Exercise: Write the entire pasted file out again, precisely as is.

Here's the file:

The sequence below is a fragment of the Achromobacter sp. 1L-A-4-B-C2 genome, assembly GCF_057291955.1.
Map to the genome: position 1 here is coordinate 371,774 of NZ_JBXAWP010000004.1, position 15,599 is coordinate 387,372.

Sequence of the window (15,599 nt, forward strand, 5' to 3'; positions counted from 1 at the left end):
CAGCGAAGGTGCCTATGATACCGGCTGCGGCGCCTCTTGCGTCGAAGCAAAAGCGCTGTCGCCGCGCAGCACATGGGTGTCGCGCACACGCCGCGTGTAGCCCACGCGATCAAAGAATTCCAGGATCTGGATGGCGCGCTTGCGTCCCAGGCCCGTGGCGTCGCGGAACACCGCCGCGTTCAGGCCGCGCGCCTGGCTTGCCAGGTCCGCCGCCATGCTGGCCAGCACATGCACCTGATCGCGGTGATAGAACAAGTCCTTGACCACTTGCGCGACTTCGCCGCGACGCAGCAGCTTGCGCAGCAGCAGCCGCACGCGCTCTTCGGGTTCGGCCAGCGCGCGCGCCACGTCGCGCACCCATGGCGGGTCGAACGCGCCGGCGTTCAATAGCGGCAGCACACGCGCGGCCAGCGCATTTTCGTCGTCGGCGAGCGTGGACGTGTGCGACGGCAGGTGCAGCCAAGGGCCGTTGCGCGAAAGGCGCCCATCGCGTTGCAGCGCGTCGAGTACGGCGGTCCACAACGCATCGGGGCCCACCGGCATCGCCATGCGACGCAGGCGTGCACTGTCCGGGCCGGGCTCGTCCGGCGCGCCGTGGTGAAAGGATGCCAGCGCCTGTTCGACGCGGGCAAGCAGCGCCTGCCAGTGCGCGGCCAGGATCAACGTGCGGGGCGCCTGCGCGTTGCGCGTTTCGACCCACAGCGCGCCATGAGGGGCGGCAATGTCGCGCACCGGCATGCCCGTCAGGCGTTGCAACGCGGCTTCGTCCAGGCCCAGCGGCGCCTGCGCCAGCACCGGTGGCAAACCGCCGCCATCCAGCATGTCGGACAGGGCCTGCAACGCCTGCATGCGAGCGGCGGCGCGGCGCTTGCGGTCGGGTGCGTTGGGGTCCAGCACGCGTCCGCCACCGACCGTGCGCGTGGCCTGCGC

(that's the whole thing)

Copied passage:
The sequence below is a fragment of the Achromobacter sp. 1L-A-4-B-C2 genome, assembly GCF_057291955.1.
Map to the genome: position 1 here is coordinate 371,774 of NZ_JBXAWP010000004.1, position 15,599 is coordinate 387,372.

Sequence of the window (15,599 nt, forward strand, 5' to 3'; positions counted from 1 at the left end):
CAGCGAAGGTGCCTATGATACCGGCTGCGGCGCCTCTTGCGTCGAAGCAAAAGCGCTGTCGCCGCGCAGCACATGGGTGTCGCGCACACGCCGCGTGTAGCCCACGCGATCAAAGAATTCCAGGATCTGGATGGCGCGCTTGCGTCCCAGGCCCGTGGCGTCGCGGAACACCGCCGCGTTCAGGCCGCGCGCCTGGCTTGCCAGGTCCGCCGCCATGCTGGCCAGCACATGCACCTGATCGCGGTGATAGAACAAGTCCTTGACCACTTGCGCGACTTCGCCGCGACGCAGCAGCTTGCGCAGCAGCAGCCGCACGCGCTCTTCGGGTTCGGCCAGCGCGCGCGCCACGTCGCGCACCCATGGCGGGTCGAACGCGCCGGCGTTCAATAGCGGCAGCACACGCGCGGCCAGCGCATTTTCGTCGTCGGCGAGCGTGGACGTGTGCGACGGCAGGTGCAGCCAAGGGCCGTTGCGCGAAAGGCGCCCATCGCGTTGCAGCGCGTCGAGTACGGCGGTCCACAACGCATCGGGGCCCACCGGCATCGCCATGCGACGCAGGCGTGCACTGTCCGGGCCGGGCTCGTCCGGCGCGCCGTGGTGAAAGGATGCCAGCGCCTGTTCGACGCGGGCAAGCAGCGCCTGCCAGTGCGCGGCCAGGATCAACGTGCGGGGCGCCTGCGCGTTGCGCGTTTCGACCCACAGCGCGCCATGAGGGGCGGCAATGTCGCGCACCGGCATGCCCGTCAGGCGTTGCAACGCGGCTTCGTCCAGGCCCAGCGGCGCCTGCGCCAGCACCGGTGGCAAACCGCCGCCATCCAGCATGTCGGACAGGGCCTGCAACGCCTGCATGCGAGCGGCGGCGCGGCGCTTGCGGTCGGGTGCGTTGGGGTCCAGCACGCGTCCGCCACCGACCGTGCGCGTGGCCTGCGC